Vancouver At-Risk Comprehensive Program

About the program

Our At-Risk Comprehensive Support program is our most utilized program for low income mamas, expecting mamas and their families. This program provides 1-1 support with a social worker and our Karma Market coordinator to help mamas overcome the impact of poverty on their lives and on the lives of their children. The At-Risk Comprehensive program identifies barriers and provides resources and immediate supports to low income and struggling mamas, papas and caregivers to access basic needs to provide a healthy and safe living environment for their children. Issues we commonly support surround Mamas and families facing homelessness, abuse and violence, lack of basic resources including food, clothing, shoes, medical interventions not covered by MSP and access to menstrual/hygiene products. The program also helps facilitate resource navigation, addresses current gaps to prevent further poverty, provides access to supplementary diapers, wipes, and required baby items such as cribs, highchairs, and infant car seats. The at-risk program also refers internally to our mental health counselling and groups. For especially complex cases, we refer to internal support programs as appropriate including the Family Court Support Program, helping families navigate the court system and providing family based victim service support.

Current Programs:

Donation Program

The donation program is a comprehensive program that matches identified needs of Mamas in the community with available donated items. Alternatively, matching donors whom have items identified by those clients in need. Items needed and items available are tracked and matched in an internal database that is updated daily as items come in and go out, and in office intakes take place. Although donating mama to mama is encouraged, a “store-front” space is maintained, and the Mamas for Mamas donation Van and team are available for pickup and delivery of items. This also includes donated new and returned items to stores partnered with Mamas for Mamas as means to recycling items set to be otherwise destroyed due to store policy. Monthly “pop-up” no cost clothing and household item swaps to take place. Location variable, space donated.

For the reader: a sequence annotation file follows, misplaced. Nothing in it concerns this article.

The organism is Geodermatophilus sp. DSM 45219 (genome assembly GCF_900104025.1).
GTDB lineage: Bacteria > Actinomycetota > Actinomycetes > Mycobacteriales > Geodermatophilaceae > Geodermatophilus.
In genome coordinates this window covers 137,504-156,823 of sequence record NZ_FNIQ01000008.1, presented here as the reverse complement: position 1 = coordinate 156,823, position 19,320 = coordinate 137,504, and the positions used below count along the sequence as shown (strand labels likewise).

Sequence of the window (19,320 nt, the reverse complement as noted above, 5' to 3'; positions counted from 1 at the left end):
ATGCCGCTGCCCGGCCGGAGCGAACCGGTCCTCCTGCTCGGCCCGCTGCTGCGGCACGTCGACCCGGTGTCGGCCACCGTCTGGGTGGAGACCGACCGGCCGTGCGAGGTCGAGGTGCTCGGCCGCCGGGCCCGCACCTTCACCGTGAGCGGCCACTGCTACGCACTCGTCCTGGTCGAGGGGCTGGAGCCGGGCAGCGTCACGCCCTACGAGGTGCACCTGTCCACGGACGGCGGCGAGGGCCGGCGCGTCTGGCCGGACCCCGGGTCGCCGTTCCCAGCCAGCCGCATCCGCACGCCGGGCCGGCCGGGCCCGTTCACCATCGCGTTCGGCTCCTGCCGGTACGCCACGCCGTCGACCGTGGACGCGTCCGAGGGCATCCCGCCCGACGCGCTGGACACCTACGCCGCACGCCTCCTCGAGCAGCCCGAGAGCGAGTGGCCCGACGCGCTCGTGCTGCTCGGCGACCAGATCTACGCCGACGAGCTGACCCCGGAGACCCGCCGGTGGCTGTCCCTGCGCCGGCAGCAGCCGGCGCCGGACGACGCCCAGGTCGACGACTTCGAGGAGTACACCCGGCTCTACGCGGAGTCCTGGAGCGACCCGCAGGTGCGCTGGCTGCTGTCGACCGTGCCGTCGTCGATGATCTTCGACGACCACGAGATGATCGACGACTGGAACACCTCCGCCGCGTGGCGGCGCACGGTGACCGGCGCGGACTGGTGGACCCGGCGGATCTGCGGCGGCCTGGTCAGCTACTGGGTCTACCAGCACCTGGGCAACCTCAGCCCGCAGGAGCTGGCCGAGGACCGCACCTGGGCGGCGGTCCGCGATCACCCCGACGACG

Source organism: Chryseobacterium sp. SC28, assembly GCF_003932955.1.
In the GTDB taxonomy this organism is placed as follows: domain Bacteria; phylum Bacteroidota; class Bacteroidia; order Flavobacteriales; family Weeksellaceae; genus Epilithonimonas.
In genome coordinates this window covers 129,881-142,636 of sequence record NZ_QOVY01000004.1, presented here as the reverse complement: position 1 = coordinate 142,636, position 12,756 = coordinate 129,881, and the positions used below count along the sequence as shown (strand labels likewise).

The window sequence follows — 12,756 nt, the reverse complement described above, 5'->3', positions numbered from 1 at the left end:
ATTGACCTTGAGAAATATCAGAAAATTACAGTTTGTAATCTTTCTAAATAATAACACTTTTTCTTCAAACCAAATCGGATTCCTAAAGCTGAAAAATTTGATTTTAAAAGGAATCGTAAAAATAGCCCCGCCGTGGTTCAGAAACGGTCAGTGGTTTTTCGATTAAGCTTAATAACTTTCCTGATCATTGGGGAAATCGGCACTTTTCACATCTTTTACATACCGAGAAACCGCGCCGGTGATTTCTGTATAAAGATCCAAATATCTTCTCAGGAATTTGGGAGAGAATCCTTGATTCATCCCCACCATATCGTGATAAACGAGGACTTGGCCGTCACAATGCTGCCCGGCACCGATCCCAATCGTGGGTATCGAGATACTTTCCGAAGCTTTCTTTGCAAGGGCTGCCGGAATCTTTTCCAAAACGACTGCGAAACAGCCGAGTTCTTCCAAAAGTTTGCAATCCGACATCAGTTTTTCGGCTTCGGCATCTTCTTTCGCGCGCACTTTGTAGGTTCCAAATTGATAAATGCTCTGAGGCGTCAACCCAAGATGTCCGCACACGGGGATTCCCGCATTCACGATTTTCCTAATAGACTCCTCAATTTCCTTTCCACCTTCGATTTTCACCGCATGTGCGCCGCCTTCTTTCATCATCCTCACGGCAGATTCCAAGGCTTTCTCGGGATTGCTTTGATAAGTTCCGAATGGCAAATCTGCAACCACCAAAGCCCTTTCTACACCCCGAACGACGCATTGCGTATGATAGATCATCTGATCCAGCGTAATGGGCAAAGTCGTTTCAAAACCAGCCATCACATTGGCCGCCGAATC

BC Children’s Hospital Program

About the program:

When a family is brought to BC Children’s Hospital they often are brought on a moment’s notice and do not have everything they need. This program supports families travelling here from all over BC.

In addition to families who are in crisis, our BC Children’s program connects families with us who are in need of financial assistance while they care for a child who is chronically ill. Travelling to and from the hospital, affording childcare for other children while taking care of a child who is ill, and needing to take the time away from work to make appointments or stay over at the hospital takes a substantial financial toll on a family. When we connect with these families, we look for ways to fill gaps, find resources and assist with obtaining nonessential items required for living.


Participants are referred by friends and family, through self-referral or through a hospital social worker.

What do we provide through this program:

Care Package with toiletries, coffee gift cards and new underwear, clothing if needed, and grocery gift cards if needed. Breast Pumps and diapers, new baby clothes or clothing for the child. Self-care through partner businesses we work with.

We connect with the family at drop off and can provide additional resources and help as we learn about the family’s specific needs.

Birthday Party Program

About the program:

When a child is invited to a birthday party and their mama cannot afford the gift, this program is there to offer a gift for the child to gift so they can attend the party. Or if a family needs support to gift their own child a birthday gift we are stocked with toys for the mama to choose from and cakes to help make the day festive.

Participants are can be self-referred, referred through partner organizations and school districts.

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Other Side of Homelesness

To understand how a mom with a newborn and a toddler can end up living in their car in Canada, we must first re-examine our perception of poverty and the metrics that define it. Our current system does not accurately reflect the cost of living per capita when determining poverty cut-off lines, leaving thousands of caregivers at a disadvantage. Their income might appear adequate when compared to a national average, but in reality, it falls short of meeting their needs.

Addressing homelessness among caregivers and their children involves tackling both relative and absolute homelessness. Relative homelessness refers to those living in inadequate housing conditions, while absolute homelessness involves individuals lacking any form of shelter. Homelessness is more than just a lack of shelter—it's an obstacle to health, stability, and opportunity. Our campaign is committed to creating sustainable solutions that provide not only housing but also the necessary support systems to help families thrive.

By emphasizing advocacy, community engagement, and strategic partnerships, we aim to build a future where every caregiver and child has a safe and stable place to call home.
View The Campaign